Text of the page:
Brillantes lauds deferment of SK polls
MANILA, Philippines–Commission on Elections chairman Sixto Brillantes Jr. on Tuesday lauded the decision of the congressional bicameral conference committee to postpone next month’s Sangguniang Kabataan elections.
Brillantes said the Comelec would now stop its preparations for the SK elections, adding that the postponement meant saving P100 million in taxpayers’ money.
“I will still have to look at the final version but, with the postponement, that’s okay already,” Brillantes said in an interview.
“At least, it was postponed. That’s already very good for us,” he added.
The bicameral conference committee yesterday morning decided to postpone the SK elections, with no hold-overs once the term of current SK members expire.
“This means we’ll have less work to do and (Congress) can now study whether the SK should be abolished later on or reformed,” Brillantes said.
“The Senate and the House are happy and so are we,” he added.
Comelec commissioner Lucenito Tagle earlier said the Comelec wanted the SK abolished because it had become the “breeding ground for political dynasties.”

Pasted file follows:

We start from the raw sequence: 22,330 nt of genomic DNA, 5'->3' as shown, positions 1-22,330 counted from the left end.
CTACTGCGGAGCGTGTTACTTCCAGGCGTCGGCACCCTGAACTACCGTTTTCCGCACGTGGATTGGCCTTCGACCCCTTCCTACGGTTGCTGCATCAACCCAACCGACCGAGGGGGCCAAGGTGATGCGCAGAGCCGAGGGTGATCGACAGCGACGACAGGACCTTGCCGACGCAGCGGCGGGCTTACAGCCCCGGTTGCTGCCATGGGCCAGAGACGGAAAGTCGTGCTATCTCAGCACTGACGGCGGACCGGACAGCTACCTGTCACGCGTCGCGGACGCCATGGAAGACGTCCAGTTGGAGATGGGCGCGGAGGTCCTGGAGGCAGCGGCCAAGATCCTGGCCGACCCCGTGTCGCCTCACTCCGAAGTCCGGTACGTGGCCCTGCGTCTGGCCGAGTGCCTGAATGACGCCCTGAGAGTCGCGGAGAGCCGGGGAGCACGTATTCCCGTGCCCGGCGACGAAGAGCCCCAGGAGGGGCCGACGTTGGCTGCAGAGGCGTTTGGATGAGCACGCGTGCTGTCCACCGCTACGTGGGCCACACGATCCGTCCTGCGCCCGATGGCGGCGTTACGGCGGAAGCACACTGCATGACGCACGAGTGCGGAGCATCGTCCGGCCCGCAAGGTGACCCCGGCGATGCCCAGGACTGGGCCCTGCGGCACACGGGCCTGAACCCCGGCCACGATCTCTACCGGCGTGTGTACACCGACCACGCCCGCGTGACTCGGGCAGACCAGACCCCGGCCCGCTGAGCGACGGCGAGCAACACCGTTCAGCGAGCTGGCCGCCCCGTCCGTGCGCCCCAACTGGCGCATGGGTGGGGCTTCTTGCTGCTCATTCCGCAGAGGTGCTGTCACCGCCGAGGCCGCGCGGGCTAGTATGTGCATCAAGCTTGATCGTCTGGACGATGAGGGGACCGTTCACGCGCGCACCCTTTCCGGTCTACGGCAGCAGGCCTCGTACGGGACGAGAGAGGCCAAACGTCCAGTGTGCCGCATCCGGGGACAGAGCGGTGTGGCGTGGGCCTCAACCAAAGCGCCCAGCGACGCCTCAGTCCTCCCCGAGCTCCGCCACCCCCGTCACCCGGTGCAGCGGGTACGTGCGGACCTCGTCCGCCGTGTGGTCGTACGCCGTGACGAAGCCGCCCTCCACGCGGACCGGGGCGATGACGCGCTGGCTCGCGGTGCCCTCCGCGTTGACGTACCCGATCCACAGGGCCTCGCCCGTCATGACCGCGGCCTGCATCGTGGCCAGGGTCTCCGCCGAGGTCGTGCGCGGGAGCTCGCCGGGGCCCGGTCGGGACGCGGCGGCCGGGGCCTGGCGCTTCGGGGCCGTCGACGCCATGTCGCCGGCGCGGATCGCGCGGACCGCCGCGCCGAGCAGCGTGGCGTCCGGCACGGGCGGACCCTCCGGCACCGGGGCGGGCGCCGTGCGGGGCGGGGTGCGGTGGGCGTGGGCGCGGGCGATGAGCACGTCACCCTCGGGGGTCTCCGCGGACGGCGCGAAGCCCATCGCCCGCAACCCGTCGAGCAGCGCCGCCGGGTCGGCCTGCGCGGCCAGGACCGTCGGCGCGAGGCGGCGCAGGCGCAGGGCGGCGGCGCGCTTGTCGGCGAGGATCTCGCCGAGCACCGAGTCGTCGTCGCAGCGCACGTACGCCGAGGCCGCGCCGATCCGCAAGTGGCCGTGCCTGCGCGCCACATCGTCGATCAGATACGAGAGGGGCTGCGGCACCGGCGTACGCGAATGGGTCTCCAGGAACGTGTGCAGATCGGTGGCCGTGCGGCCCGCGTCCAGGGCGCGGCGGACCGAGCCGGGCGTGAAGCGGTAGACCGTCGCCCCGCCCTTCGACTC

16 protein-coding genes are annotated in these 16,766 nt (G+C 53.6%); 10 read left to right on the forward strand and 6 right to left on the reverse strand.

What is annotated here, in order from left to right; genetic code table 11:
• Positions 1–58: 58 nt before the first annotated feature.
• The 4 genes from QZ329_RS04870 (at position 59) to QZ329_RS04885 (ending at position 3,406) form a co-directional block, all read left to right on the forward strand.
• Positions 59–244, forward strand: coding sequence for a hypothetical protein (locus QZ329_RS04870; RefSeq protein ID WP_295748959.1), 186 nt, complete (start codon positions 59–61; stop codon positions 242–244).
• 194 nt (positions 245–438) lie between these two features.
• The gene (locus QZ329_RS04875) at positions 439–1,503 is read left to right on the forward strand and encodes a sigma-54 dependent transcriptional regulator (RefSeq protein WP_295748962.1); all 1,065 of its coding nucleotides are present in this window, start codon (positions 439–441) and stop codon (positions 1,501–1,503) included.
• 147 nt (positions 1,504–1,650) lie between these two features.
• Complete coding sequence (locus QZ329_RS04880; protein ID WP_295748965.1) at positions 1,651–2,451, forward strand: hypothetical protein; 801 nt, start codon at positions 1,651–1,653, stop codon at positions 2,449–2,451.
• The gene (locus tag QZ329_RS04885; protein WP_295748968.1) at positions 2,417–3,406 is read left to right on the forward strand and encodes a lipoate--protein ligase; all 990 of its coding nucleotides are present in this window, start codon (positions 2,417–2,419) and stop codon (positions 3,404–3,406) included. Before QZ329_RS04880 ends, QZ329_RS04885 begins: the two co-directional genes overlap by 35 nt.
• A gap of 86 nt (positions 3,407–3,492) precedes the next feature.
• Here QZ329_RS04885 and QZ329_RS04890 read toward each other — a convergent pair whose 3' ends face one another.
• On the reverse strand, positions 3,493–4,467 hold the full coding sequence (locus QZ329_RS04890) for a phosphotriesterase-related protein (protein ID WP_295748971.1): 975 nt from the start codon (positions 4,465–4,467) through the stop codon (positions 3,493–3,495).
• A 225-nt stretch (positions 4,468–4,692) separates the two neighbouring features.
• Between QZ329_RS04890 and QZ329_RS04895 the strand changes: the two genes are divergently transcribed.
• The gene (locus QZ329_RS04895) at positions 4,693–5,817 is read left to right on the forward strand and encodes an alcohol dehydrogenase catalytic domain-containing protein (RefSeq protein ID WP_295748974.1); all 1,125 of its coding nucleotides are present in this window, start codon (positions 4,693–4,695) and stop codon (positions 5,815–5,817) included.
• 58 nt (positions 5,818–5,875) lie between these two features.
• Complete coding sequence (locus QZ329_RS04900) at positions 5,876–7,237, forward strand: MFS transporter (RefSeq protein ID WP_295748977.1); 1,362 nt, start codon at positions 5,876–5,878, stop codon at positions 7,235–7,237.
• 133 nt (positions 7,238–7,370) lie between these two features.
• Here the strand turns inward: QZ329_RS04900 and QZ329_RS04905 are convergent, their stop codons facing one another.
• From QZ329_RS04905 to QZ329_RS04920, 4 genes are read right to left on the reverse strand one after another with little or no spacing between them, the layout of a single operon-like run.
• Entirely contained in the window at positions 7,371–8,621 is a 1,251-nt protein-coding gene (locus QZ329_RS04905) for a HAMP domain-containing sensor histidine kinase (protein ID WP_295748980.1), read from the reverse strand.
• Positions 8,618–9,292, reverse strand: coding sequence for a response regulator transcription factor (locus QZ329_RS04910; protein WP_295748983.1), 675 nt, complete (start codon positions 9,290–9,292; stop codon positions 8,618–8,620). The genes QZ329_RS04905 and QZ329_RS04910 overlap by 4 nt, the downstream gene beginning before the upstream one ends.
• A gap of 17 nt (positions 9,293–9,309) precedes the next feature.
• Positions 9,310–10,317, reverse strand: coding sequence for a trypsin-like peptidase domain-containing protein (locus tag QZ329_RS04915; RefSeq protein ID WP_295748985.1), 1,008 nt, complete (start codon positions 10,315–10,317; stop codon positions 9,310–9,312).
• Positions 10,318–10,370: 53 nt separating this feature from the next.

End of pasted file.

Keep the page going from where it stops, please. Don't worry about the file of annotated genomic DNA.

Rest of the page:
“We don’t see anything of importance that has been produced by the SK. We have many cases here where parents are the ones intervening about vote-buying, irregularities (in SK elections),” Tagle said.
“Imagine at that age, that’s already the charge (they file) against each other. It shouldn’t be like that. They are being exposed to all of these things at the early stage,” he added.
The Parish Pastoral Council for Responsible Voting also lamented that political dynasties had turned the youth councils into the training ground for their children.
PPCRV chair Henrietta de Villa said politicians have their children run and win SK elections in preparation for higher office.
“I’m really sad to see that SK is now an entry point for political dynasties. This is what political dynasties do now, De Villa said in an interview.
“They introduce their children in the SK and use it as basis in going after higher positions when they are of age,” she added.
She said political dynasts were edging out other youth leaders who could serve as future leaders of their communities.
“That is not supposed to be. SK should be a practicing ground for authentic political leaders to emerge,” De Villa said.
“This is bad because it is like we are starting these young people, the future leaders of the land, in an already very anomalous way,” she added.
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